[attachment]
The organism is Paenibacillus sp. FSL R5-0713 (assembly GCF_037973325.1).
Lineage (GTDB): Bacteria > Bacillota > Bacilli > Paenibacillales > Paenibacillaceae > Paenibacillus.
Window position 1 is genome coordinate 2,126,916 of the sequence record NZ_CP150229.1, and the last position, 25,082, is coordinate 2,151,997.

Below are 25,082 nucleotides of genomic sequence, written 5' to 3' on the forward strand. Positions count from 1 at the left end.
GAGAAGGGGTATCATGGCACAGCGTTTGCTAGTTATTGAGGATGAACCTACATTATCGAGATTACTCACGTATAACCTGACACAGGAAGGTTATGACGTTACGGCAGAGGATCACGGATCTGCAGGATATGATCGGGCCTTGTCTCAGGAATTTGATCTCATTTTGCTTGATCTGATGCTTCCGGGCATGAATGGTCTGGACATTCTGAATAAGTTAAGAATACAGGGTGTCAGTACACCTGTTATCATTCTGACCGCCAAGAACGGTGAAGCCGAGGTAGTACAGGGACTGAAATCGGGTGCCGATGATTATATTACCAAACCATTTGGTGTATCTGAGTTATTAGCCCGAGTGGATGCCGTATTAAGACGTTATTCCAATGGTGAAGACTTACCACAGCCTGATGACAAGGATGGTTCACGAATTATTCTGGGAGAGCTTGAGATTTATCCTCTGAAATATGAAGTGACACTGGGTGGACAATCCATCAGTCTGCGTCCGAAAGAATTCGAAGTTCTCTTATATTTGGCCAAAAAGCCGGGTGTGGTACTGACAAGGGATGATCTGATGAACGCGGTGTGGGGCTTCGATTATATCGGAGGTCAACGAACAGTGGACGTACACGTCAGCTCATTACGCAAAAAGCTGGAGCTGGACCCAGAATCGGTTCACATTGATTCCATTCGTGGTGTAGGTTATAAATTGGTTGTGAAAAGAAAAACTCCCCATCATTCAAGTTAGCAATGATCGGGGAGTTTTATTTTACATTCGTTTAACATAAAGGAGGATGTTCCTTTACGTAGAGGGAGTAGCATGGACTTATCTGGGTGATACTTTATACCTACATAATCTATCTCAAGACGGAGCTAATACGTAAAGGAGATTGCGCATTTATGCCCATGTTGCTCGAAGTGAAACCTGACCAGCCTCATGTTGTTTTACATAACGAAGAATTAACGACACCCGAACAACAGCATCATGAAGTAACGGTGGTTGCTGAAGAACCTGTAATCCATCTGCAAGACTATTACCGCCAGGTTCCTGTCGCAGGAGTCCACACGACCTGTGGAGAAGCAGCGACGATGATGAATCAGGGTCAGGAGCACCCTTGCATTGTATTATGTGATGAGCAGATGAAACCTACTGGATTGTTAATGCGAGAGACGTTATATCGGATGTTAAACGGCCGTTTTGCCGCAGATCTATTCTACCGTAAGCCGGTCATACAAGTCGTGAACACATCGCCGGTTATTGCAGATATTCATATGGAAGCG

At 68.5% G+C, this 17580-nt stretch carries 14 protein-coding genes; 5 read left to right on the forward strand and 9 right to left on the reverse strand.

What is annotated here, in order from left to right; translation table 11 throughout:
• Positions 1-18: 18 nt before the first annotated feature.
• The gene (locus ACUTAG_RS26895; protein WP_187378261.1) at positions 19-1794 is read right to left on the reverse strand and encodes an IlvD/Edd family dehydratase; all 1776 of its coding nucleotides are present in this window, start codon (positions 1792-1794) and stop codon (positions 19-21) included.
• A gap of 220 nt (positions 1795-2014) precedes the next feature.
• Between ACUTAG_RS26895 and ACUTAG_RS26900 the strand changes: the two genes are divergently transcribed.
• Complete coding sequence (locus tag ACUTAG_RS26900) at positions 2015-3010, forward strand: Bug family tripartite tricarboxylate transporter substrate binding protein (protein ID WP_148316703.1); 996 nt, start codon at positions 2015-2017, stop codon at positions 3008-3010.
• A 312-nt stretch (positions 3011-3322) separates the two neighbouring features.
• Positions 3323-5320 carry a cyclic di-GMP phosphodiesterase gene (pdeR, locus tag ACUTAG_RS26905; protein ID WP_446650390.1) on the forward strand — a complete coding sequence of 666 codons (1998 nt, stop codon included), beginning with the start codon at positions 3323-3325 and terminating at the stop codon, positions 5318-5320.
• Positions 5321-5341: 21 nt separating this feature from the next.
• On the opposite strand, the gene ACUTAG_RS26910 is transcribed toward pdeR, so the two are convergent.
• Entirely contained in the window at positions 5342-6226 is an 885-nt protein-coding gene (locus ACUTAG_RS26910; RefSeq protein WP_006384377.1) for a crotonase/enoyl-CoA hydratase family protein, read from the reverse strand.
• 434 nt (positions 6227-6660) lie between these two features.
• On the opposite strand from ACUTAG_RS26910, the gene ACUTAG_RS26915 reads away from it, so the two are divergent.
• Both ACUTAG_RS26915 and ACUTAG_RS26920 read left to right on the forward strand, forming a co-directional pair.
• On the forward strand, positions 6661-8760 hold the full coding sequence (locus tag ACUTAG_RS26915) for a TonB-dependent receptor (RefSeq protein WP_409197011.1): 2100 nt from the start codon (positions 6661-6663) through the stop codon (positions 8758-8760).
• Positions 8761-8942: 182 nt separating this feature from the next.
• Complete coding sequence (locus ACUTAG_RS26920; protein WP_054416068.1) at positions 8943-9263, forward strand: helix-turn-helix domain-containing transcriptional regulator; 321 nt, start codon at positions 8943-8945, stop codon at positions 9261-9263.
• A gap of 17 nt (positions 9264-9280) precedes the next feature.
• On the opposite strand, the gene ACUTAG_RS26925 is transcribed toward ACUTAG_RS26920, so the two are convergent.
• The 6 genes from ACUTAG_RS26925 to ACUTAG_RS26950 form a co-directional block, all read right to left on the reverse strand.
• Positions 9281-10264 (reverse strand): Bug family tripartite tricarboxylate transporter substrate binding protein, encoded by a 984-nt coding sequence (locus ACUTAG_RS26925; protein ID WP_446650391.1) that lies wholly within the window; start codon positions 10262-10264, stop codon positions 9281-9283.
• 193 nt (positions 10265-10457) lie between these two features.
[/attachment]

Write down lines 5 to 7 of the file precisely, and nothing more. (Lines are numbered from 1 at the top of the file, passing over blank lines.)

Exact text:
GAGAAGGGGTATCATGGCACAGCGTTTGCTAGTTATTGAGGATGAACCTACATTATCGAGATTACTCACGTATAACCTGACACAGGAAGGTTATGACGTTACGGCAGAGGATCACGGATCTGCAGGATATGATCGGGCCTTGTCTCAGGAATTTGATCTCATTTTGCTTGATCTGATGCTTCCGGGCATGAATGGTCTGGACATTCTGAATAAGTTAAGAATACAGGGTGTCAGTACACCTGTTATCATTCTGACCGCCAAGAACGGTGAAGCCGAGGTAGTACAGGGACTGAAATCGGGTGCCGATGATTATATTACCAAACCATTTGGTGTATCTGAGTTATTAGCCCGAGTGGATGCCGTATTAAGACGTTATTCCAATGGTGAAGACTTACCACAGCCTGATGACAAGGATGGTTCACGAATTATTCTGGGAGAGCTTGAGATTTATCCTCTGAAATATGAAGTGACACTGGGTGGACAATCCATCAGTCTGCGTCCGAAAGAATTCGAAGTTCTCTTATATTTGGCCAAAAAGCCGGGTGTGGTACTGACAAGGGATGATCTGATGAACGCGGTGTGGGGCTTCGATTATATCGGAGGTCAACGAACAGTGGACGTACACGTCAGCTCATTACGCAAAAAGCTGGAGCTGGACCCAGAATCGGTTCACATTGATTCCATTCGTGGTGTAGGTTATAAATTGGTTGTGAAAAGAAAAACTCCCCATCATTCAAGTTAGCAATGATCGGGGAGTTTTATTTTACATTCGTTTAACATAAAGGAGGATGTTCCTTTACGTAGAGGGAGTAGCATGGACTTATCTGGGTGATACTTTATACCTACATAATCTATCTCAAGACGGAGCTAATACGTAAAGGAGATTGCGCATTTATGCCCATGTTGCTCGAAGTGAAACCTGACCAGCCTCATGTTGTTTTACATAACGAAGAATTAACGACACCCGAACAACAGCATCATGAAGTAACGGTGGTTGCTGAAGAACCTGTAATCCATCTGCAAGACTATTACCGCCAGGTTCCTGTCGCAGGAGTCCACACGACCTGTGGAGAAGCAGCGACGATGATGAATCAGGGTCAGGAGCACCCTTGCATTGTATTATGTGATGAGCAGATGAAACCTACTGGATTGTTAATGCGAGAGACGTTATATCGGATGTTAAACGGCCGTTTTGCCGCAGATCTATTCTACCGTAAGCCGGTCATACAAGTCGTGAACACATCGCCGGTTATTGCAGATATTCATATGGAAGCG

At 68.5% G+C, this 17580-nt stretch carries 14 protein-coding genes; 5 read left to right on the forward strand and 9 right to left on the reverse strand.

What is annotated here, in order from left to right; translation table 11 throughout: